- Don’t pull the ‘divorce’ or ‘break-up’ card: Making threatening remarks about ending your relationship will either make your partner feel less safe sharing anything with you, or cause that ugly defensive side to show up again. Discussing your long-term compatibility is a very different discussion than ‘up-ing the ante’.
- Listen: If you think it’s important that you are heard, your partner likely feels the same way too. Communication is a two way process; allow them a turn to speak and share. Don’t just be silent when they speaking, but use touch and validating language to show you care what they are saying and that it has an impact on you.
- Validate your partner: You don’t necessary need to agree with your partner’s point to validate them. Just because you don’t feel a particular way about something, your partner has a different background and experience in the matter than you do. Acknowledge how they feel, and don’t write it off. They feel that way for a reason.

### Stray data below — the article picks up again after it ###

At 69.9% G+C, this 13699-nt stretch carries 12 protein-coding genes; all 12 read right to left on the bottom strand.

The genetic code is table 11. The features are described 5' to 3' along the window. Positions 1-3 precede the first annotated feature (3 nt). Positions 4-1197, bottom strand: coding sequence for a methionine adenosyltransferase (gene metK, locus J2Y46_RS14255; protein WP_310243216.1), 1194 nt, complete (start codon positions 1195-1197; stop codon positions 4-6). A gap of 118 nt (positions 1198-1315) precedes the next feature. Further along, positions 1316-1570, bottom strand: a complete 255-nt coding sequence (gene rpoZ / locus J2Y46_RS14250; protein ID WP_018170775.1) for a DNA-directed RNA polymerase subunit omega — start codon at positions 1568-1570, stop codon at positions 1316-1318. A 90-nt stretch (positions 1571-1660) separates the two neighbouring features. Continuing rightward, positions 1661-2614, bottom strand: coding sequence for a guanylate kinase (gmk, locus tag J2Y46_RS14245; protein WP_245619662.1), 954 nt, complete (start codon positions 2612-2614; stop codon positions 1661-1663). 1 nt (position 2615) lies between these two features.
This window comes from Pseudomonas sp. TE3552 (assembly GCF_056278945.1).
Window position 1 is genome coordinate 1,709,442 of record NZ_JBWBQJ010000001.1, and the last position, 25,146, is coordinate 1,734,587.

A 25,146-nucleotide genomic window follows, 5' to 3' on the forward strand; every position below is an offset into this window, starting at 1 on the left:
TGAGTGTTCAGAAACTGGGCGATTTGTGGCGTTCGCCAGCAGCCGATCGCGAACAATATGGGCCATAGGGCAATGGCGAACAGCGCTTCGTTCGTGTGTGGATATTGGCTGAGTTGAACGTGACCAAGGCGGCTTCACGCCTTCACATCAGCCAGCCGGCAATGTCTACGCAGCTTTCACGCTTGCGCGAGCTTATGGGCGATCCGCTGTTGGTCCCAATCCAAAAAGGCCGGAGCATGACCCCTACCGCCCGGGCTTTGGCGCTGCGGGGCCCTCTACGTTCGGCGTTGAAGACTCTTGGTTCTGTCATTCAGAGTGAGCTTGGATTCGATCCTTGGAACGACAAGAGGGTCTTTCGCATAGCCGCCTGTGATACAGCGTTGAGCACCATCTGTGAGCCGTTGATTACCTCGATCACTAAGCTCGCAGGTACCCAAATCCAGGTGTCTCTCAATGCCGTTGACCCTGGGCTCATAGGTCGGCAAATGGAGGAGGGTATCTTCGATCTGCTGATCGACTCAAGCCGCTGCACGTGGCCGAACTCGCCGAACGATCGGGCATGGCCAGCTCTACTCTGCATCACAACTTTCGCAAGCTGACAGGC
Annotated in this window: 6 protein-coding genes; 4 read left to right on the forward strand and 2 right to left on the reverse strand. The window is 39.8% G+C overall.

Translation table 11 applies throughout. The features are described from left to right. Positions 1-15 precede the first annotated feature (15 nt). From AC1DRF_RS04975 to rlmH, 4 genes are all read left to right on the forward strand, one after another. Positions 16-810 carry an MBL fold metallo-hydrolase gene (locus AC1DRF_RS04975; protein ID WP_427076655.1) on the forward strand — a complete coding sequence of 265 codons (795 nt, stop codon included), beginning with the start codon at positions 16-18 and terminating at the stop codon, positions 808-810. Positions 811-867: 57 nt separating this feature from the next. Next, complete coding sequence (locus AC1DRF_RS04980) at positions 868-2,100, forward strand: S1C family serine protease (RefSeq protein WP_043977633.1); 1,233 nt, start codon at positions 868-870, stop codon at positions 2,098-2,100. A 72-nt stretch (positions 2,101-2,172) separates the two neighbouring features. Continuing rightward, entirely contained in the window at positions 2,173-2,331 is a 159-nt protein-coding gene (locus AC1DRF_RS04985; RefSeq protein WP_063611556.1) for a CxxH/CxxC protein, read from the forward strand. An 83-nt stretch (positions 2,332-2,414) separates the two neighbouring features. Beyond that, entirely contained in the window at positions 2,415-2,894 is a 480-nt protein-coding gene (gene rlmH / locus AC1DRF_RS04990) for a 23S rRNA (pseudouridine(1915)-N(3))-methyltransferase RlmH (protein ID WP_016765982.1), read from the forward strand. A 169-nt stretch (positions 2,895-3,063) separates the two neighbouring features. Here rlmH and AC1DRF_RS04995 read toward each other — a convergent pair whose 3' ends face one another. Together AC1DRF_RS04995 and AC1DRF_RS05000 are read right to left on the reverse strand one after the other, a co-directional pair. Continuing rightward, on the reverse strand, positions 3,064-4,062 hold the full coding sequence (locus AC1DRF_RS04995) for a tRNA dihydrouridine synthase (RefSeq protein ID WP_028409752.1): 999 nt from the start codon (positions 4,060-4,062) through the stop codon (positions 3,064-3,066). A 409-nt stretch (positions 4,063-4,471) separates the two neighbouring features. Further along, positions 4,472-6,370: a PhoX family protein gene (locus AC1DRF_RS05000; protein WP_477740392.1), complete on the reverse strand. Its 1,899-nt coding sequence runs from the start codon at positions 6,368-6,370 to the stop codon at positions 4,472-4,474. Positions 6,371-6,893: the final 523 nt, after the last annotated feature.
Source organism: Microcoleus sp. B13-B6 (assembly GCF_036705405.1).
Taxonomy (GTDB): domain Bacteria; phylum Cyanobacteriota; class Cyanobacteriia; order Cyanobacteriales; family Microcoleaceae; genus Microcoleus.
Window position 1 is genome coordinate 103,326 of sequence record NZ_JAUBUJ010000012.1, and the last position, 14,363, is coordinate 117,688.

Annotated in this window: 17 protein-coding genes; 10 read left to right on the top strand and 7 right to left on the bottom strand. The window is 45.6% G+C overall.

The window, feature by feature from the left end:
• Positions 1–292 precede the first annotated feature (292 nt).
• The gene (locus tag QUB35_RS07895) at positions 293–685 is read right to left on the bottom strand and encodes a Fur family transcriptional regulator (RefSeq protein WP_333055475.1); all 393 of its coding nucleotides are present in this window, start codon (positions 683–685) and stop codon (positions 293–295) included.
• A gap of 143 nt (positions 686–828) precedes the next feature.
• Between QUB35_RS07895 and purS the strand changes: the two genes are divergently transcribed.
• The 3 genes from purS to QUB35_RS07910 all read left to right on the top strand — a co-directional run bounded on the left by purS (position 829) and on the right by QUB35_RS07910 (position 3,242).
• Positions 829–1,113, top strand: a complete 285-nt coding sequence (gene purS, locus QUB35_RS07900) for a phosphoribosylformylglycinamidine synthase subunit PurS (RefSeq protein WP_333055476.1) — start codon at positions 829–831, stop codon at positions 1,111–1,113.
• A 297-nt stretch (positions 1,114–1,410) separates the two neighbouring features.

- Don’t expect to solve everything in one day: If some of these points sound repetitive or similar, it’s because they are. Fighting usually occurs in cycles, and these really aren’t each separate points, but a pattern that you probably see repeating itself. It takes time to change a negative cycle of fighting, and the more ground rules you can adhere to, the easier the rest will come.
If you are having trouble identifying where the negativity in your disagreements comes into play, or if you experience the same fight repeatedly, meeting with a Marriage and Family Therapist can help you sort out what the fights are really about and help guide you back on the right track. For additional support and to schedule an appointment with me, you can click here.
Jen has over 1,800 hours of experience counseling couples, individuals, pre-teens, teens, and their families. She has worked one-on-one with clients regarding tough issues such as relationship satisfaction, communication, infidelity, self-esteem, depression, phobias, life transitions, anxiety, family relationship issues, being bullied, self-injury, assertiveness, and drug and alcohol abuse/dependence.
She is a Marriage and Family Therapist Intern IMF#73826 working under direct supervision of Jennine Estes MFT#47653.